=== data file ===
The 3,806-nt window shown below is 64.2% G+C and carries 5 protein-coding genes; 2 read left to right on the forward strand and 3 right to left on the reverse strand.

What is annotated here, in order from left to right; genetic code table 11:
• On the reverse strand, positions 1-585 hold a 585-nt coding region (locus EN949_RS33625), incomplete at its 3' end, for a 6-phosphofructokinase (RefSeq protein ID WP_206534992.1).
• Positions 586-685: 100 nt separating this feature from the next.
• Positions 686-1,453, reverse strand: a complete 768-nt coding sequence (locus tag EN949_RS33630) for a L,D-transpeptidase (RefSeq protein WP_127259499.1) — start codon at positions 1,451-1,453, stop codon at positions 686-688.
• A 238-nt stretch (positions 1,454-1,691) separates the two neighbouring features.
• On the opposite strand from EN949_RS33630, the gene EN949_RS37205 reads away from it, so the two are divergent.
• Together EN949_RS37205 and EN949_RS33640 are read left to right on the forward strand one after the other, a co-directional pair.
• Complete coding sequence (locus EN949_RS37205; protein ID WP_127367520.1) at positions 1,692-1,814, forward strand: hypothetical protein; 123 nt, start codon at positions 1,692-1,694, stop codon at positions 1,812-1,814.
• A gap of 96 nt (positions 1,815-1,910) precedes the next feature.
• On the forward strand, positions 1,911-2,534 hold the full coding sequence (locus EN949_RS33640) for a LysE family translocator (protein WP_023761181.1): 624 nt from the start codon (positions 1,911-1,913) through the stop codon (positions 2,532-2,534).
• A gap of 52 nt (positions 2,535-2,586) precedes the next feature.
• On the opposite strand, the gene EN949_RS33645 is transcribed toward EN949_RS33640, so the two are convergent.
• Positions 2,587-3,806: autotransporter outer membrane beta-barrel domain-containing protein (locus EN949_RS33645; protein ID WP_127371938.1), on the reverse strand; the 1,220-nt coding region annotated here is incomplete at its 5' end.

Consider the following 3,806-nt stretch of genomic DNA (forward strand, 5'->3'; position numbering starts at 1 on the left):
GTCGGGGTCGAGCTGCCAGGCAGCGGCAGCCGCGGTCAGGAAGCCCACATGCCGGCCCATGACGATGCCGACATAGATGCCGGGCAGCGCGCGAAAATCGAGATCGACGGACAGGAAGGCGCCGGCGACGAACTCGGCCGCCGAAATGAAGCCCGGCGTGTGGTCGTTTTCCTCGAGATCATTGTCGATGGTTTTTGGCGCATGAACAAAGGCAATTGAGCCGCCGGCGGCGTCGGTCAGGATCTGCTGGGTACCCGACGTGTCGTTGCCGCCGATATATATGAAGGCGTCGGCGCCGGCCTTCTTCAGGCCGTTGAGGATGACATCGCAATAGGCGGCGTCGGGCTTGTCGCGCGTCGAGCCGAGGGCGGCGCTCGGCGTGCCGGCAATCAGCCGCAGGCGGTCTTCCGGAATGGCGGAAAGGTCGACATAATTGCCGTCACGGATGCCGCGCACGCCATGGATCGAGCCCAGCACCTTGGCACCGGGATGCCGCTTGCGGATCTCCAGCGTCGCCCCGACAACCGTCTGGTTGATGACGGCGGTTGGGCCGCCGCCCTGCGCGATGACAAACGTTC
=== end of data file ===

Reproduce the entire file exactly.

The 3,806-nt window shown below is 64.2% G+C and carries 5 protein-coding genes; 2 read left to right on the forward strand and 3 right to left on the reverse strand.

What is annotated here, in order from left to right; genetic code table 11:
• On the reverse strand, positions 1-585 hold a 585-nt coding region (locus EN949_RS33625), incomplete at its 3' end, for a 6-phosphofructokinase (RefSeq protein ID WP_206534992.1).
• Positions 586-685: 100 nt separating this feature from the next.
• Positions 686-1,453, reverse strand: a complete 768-nt coding sequence (locus tag EN949_RS33630) for a L,D-transpeptidase (RefSeq protein WP_127259499.1) — start codon at positions 1,451-1,453, stop codon at positions 686-688.
• A 238-nt stretch (positions 1,454-1,691) separates the two neighbouring features.
• On the opposite strand from EN949_RS33630, the gene EN949_RS37205 reads away from it, so the two are divergent.
• Together EN949_RS37205 and EN949_RS33640 are read left to right on the forward strand one after the other, a co-directional pair.
• Complete coding sequence (locus EN949_RS37205; protein ID WP_127367520.1) at positions 1,692-1,814, forward strand: hypothetical protein; 123 nt, start codon at positions 1,692-1,694, stop codon at positions 1,812-1,814.
• A gap of 96 nt (positions 1,815-1,910) precedes the next feature.
• On the forward strand, positions 1,911-2,534 hold the full coding sequence (locus EN949_RS33640) for a LysE family translocator (protein WP_023761181.1): 624 nt from the start codon (positions 1,911-1,913) through the stop codon (positions 2,532-2,534).
• A gap of 52 nt (positions 2,535-2,586) precedes the next feature.
• On the opposite strand, the gene EN949_RS33645 is transcribed toward EN949_RS33640, so the two are convergent.
• Positions 2,587-3,806: autotransporter outer membrane beta-barrel domain-containing protein (locus EN949_RS33645; protein ID WP_127371938.1), on the reverse strand; the 1,220-nt coding region annotated here is incomplete at its 5' end.

Consider the following 3,806-nt stretch of genomic DNA (forward strand, 5'->3'; position numbering starts at 1 on the left):
GTCGGGGTCGAGCTGCCAGGCAGCGGCAGCCGCGGTCAGGAAGCCCACATGCCGGCCCATGACGATGCCGACATAGATGCCGGGCAGCGCGCGAAAATCGAGATCGACGGACAGGAAGGCGCCGGCGACGAACTCGGCCGCCGAAATGAAGCCCGGCGTGTGGTCGTTTTCCTCGAGATCATTGTCGATGGTTTTTGGCGCATGAACAAAGGCAATTGAGCCGCCGGCGGCGTCGGTCAGGATCTGCTGGGTACCCGACGTGTCGTTGCCGCCGATATATATGAAGGCGTCGGCGCCGGCCTTCTTCAGGCCGTTGAGGATGACATCGCAATAGGCGGCGTCGGGCTTGTCGCGCGTCGAGCCGAGGGCGGCGCTCGGCGTGCCGGCAATCAGCCGCAGGCGGTCTTCCGGAATGGCGGAAAGGTCGACATAATTGCCGTCACGGATGCCGCGCACGCCATGGATCGAGCCCAGCACCTTGGCACCGGGATGCCGCTTGCGGATCTCCAGCGTCGCCCCGACAACCGTCTGGTTGATGACGGCGGTTGGGCCGCCGCCCTGCGCGATGACAAACGTTC